REVIEW: Rex Orange County @ House of Blues 2/4

By Kelly Pena

Photos by Shereen Kheradyar

On Tuesday night, Rex Orange County made a stop at the House of Blues for his Pony Tour. Alex O’ Connor, popularly known as Rex Orange County, was scheduled to do two shows in Boston. However, O’Connor was sick the night of his first Boston show (2/3) and was forced to cancel. Fortunately, he managed to recuperate in time for his second show on February 4th. Considering the fact that he was ill the day before, he put on a pretty impressive show. 

The stage was decorated with faux grass, decorative flowers, a backdrop depicting clouds and 2D cutouts of clouds standing alone. The juvenile stage setup fits the feeling of desiring simpler times the same way that his music does. In the center of the stage was a keyboard and what seemed to be a synthesizer. To the right of the stage was a standalone mic. Behind Alex were places for his musical ensemble which consisted of five people. The band was fantastic, Johnny Woodham (trumpet) and Michael Underwood (Saxophone, keys, flute, and guitar) were especially phenomenal. 

Instead of walking up to his instruments and immediately playing, Alex went across the stage and waved hello to everyone. The setlist began with “10/10”, the first track on his most recent album Pony. For lack of a better word, this introduction was endearing. The song was uplifting and playful, which suited the stage setup. 

Later, Alex introduced himself as Rex Orange County. Though this was a minor gesture, I appreciated it and found it humbling. I honestly do not remember the last time I went to a show and the main act introduced themselves. This personal touch was refreshing.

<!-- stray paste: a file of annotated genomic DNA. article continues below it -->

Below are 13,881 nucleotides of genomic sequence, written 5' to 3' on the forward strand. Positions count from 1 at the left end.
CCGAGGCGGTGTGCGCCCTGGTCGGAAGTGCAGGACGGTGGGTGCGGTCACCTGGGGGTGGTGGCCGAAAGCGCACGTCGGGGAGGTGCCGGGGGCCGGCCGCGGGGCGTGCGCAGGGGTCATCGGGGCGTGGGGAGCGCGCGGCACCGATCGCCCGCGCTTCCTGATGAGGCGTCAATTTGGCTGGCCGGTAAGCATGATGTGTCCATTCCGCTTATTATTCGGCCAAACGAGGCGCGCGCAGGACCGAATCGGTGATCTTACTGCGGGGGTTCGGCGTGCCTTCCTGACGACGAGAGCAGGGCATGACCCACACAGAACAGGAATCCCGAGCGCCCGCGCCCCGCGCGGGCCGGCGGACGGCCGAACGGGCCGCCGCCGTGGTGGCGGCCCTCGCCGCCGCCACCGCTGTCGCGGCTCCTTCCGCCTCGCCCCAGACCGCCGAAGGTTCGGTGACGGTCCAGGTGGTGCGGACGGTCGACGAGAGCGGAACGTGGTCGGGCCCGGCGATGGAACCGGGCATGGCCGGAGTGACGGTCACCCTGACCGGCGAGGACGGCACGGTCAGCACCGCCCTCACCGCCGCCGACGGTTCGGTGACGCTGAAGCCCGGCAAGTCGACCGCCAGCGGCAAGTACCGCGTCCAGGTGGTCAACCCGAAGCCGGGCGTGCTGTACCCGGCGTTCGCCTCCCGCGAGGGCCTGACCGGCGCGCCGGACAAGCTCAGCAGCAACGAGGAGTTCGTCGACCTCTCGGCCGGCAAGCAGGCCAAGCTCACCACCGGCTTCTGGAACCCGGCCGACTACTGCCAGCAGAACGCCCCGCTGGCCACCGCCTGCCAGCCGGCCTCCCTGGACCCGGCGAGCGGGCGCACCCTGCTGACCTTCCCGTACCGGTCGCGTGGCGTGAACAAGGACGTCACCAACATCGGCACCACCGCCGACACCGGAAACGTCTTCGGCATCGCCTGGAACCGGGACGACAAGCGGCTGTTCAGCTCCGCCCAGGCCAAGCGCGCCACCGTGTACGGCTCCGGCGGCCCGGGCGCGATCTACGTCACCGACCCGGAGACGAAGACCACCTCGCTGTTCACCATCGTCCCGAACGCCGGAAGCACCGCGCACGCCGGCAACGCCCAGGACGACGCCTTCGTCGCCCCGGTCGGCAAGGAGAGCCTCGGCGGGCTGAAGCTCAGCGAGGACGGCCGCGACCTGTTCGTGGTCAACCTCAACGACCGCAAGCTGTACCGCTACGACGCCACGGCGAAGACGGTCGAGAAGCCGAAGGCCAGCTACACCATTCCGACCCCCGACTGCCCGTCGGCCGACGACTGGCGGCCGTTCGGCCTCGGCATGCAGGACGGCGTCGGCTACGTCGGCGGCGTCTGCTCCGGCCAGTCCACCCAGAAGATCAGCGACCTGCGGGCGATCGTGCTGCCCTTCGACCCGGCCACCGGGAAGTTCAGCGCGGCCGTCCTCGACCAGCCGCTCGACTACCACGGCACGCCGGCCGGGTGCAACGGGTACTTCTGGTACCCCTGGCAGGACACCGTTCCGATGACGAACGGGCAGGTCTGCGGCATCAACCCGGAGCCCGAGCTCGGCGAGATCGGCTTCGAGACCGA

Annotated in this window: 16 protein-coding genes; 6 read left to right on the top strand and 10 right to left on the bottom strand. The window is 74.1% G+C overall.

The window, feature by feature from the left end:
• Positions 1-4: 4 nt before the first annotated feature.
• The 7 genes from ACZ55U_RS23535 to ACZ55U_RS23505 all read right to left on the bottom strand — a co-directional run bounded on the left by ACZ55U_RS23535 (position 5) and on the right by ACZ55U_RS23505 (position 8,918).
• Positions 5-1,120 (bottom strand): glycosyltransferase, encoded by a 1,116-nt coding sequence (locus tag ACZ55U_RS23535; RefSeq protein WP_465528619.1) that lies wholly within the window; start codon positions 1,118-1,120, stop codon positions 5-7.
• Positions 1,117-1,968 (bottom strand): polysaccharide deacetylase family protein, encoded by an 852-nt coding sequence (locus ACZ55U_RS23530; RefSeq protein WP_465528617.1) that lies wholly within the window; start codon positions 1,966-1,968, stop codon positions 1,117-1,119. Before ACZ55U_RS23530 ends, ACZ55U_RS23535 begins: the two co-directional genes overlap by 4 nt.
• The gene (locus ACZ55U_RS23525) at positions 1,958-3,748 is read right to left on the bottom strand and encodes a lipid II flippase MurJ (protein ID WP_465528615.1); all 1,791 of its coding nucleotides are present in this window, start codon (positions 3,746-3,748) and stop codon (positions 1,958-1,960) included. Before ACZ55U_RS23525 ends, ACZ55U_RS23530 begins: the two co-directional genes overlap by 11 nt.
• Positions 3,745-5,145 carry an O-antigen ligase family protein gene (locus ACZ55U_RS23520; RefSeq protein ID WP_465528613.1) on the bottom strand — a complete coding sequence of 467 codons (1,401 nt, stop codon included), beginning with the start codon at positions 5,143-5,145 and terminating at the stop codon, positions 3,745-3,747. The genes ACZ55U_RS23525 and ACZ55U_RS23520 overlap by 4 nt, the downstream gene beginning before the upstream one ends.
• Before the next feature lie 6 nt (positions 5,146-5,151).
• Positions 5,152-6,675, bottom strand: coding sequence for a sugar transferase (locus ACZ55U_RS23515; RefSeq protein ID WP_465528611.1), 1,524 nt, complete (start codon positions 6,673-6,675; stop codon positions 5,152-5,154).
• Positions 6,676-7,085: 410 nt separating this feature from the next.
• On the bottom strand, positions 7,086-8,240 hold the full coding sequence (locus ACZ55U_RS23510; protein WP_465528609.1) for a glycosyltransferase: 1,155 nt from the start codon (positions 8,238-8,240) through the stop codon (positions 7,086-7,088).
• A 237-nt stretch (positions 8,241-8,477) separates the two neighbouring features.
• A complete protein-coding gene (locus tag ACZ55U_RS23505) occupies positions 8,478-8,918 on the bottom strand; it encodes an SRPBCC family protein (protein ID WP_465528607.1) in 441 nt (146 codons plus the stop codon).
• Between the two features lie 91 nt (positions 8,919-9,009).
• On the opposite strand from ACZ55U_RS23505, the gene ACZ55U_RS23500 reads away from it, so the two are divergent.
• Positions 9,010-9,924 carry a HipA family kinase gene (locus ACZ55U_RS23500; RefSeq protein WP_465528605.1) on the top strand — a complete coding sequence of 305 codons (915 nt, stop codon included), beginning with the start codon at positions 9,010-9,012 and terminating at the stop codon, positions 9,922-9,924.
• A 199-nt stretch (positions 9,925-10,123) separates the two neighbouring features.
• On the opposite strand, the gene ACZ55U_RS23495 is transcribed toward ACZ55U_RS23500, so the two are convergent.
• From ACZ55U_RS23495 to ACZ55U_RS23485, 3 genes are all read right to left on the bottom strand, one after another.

In the midst of performing “Pluto Projector”, a curtain dropped. After the curtain fell, Alex asked if he could sing a couple of songs by himself. Of course, the crowd responded with encouragement. He revisited his 2017 album, Apricot Princess and sang tracks such as “Untitled” and “Happiness”. From even earlier in his career, he sang “Corduroy Dreams” from his first album, Bcos U Will Never Be Free. He also performed a cover of “No One” by Alicia Keys. It was nice to see these songs stripped down to just Alex and his instruments, it felt like you were watching a wholesome and charmingly awkward guy show you the songs he just made in his room. 

Unknowingly, there was a set change going on behind the curtain. In the middle of “Never Had the Balls” the curtain was pulled off, revealing a glowing outline of a giant pony paired with rainbow-colored confetti in the air. Anywhere else, I would have questioned what was going on, but for Rex Orange County the gigantic pony and confetti made sense. 

Following this reveal, Rex Orange County went into performing his most popular songs (which all happen to be singles) “Sunflower”, “Best Friend”, and “Loving is Easy”. Alex encouraged the crowd to sing along to which they did. 

Although  Alex made good use of stage space, there seemed to be an imbalance between his interaction with the left side of the stage and the right side. Though he occasionally responded to the people in the crowd, it wasn’t as strong as I expected. Aside from the spontaneous “Happy Birthday” sing-along and guitar naming ceremony (he named his guitar “Boston”), there wasn’t much more crowd interaction beyond quirky Gallic shrugs and eye contact. Fortunately, this awkward quirkiness worked for Alex and was on-brand for him. 

The U.S leg of the Pony Tour concludes at the end of February. He is set to reschedule his first Boston show. If you haven’t seen him live, it is worth attempting to get yourself a ticket for his future shows.

Rex Orange County by Shereen Kheradyar